Former senator John Edwards (D-NC) said yesterday that the “war on terrorism” is a “slogan designed only for politics, not a strategy to make America safe.”
By framing this as a “war,” we have walked straight into the trap that the terrorists have set — that we are engaged in some kind of clash of civilizations and a war against Islam.
Edwards is not alone. House Armed Services Committee Chairman Ike Skelton (D-MO) has stopped using the phrase “global war on terror” in committee budget documents, and the British government has banned the phrase “because it gives militant groups a shared identity.”
During a press conference today, President Bush attacked these critics of the phrase. “This notion about how this isn’t a war on terror in my view is na¯ve. It doesn’t reflect the true nature of the world in which we live, you know?”
The “true nature of the world” is that global terrorism has exploded under Bush’s watch, and his statement today is pure hypocrisy. In August 2004, President Bush said, “We actually misnamed the war on terror,” acknowledging it was more accurate to describe it as a struggle against “ideological extremists” who “happen to use terror as a weapon.”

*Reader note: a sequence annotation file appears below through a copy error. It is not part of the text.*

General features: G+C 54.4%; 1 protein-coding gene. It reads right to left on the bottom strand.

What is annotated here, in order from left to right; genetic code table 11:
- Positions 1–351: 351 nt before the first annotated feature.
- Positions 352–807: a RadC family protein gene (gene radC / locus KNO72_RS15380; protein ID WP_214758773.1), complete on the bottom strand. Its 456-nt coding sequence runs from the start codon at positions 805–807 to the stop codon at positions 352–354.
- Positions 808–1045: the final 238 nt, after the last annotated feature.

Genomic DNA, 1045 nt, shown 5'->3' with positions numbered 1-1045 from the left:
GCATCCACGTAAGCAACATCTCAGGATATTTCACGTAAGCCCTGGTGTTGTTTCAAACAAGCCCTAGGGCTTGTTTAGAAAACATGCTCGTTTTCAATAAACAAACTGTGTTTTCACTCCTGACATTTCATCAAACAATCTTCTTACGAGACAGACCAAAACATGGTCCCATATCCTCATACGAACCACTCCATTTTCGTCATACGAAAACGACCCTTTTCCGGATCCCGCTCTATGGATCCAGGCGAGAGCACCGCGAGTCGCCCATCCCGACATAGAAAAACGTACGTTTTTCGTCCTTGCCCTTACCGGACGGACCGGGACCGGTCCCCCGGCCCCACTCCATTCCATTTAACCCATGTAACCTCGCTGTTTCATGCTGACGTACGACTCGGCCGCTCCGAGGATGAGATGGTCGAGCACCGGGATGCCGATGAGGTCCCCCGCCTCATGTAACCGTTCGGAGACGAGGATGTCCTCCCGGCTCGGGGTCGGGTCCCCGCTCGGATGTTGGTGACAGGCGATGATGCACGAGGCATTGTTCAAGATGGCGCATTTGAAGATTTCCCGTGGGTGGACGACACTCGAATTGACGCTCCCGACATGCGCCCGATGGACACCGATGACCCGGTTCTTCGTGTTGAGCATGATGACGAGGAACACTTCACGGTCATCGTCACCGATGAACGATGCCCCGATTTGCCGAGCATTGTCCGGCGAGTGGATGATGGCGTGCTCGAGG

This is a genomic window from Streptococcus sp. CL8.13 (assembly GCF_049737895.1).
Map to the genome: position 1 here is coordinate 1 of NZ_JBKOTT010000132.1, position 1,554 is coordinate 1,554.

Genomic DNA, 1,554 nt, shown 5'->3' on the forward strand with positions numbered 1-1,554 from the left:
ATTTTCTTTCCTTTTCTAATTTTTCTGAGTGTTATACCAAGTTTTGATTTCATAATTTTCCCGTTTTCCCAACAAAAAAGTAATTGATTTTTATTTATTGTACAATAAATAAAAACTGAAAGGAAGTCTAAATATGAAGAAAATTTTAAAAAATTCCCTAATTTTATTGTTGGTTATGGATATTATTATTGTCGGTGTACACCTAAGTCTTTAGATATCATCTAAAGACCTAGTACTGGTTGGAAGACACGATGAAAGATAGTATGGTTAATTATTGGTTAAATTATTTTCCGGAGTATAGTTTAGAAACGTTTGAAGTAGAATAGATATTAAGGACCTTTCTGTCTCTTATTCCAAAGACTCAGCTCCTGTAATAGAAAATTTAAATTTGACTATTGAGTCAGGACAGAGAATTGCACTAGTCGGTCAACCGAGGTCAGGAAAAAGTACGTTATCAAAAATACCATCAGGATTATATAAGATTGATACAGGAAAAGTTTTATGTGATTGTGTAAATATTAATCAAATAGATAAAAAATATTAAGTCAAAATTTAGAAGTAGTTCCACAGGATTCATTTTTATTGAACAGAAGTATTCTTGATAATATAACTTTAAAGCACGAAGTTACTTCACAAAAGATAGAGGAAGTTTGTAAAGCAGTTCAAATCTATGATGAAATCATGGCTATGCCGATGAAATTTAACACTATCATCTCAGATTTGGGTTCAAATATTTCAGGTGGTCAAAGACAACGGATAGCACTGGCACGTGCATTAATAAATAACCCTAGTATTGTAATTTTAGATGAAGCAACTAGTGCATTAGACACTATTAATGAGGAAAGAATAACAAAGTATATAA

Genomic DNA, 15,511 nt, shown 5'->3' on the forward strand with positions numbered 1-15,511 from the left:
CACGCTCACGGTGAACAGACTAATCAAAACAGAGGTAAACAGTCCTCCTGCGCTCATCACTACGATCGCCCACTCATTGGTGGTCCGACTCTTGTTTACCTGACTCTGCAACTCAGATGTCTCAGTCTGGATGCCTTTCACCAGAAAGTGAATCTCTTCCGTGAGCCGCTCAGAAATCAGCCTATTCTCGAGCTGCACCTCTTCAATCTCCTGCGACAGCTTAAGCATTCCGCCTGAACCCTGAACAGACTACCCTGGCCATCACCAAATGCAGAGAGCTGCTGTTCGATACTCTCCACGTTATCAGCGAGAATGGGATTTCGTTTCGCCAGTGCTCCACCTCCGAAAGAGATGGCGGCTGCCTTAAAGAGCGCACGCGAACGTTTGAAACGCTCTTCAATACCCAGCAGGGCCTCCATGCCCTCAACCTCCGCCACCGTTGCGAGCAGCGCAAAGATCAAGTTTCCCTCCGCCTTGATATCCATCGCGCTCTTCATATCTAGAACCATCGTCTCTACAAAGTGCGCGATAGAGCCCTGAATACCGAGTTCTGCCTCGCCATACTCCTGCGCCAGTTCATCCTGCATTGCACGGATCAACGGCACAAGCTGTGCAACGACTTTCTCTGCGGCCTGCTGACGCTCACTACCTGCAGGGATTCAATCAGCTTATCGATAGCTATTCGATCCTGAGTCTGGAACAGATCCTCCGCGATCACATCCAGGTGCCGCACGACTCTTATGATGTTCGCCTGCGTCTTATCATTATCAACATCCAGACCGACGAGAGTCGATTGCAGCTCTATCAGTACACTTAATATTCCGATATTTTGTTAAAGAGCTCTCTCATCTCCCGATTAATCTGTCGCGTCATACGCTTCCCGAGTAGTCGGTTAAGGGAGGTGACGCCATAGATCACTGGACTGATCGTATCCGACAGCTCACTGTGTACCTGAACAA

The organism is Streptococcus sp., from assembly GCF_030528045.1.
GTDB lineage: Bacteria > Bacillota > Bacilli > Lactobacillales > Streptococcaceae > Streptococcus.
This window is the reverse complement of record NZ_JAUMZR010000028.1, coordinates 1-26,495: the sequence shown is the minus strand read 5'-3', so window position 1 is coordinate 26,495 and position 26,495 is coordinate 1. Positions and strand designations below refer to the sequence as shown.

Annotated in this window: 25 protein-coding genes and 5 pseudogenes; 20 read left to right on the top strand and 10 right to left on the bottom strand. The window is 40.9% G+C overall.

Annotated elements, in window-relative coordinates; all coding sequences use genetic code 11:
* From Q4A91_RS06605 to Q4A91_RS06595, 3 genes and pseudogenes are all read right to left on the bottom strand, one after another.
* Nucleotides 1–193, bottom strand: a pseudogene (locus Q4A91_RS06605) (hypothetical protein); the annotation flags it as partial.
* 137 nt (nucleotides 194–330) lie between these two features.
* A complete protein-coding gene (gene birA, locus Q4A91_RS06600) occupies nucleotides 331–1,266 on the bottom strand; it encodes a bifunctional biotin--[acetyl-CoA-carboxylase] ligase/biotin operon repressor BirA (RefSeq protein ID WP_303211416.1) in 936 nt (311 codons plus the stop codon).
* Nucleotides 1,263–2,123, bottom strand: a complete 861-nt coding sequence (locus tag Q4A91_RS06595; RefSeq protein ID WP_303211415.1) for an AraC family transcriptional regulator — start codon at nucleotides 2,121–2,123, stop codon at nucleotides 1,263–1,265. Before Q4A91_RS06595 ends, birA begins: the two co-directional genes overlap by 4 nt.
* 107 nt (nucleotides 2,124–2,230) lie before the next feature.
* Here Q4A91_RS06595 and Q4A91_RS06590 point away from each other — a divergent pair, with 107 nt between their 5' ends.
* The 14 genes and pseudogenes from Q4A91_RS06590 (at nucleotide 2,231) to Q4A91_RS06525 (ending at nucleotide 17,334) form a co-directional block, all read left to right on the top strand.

BUSH: And they will fight us. And the fundamental question is will we fight them?
I have made the decision to do so. I believe that the best way to protect us in this war on terror is to fight them. And so, we’re fighting them in Iraq; we’re fighting them in Afghanistan; we’ve helped the Philippines fight — Philippine government fight them. We’re fighting them.
And this notion about how this isn’t a war on terror in my view is na¯ve. It doesn’t reflect the true nature of the world in which we live, you know?
The lessons of September the 11th are these: We’ve got to stay on the offense. We’ve got to bring these people to justice before they hurt again.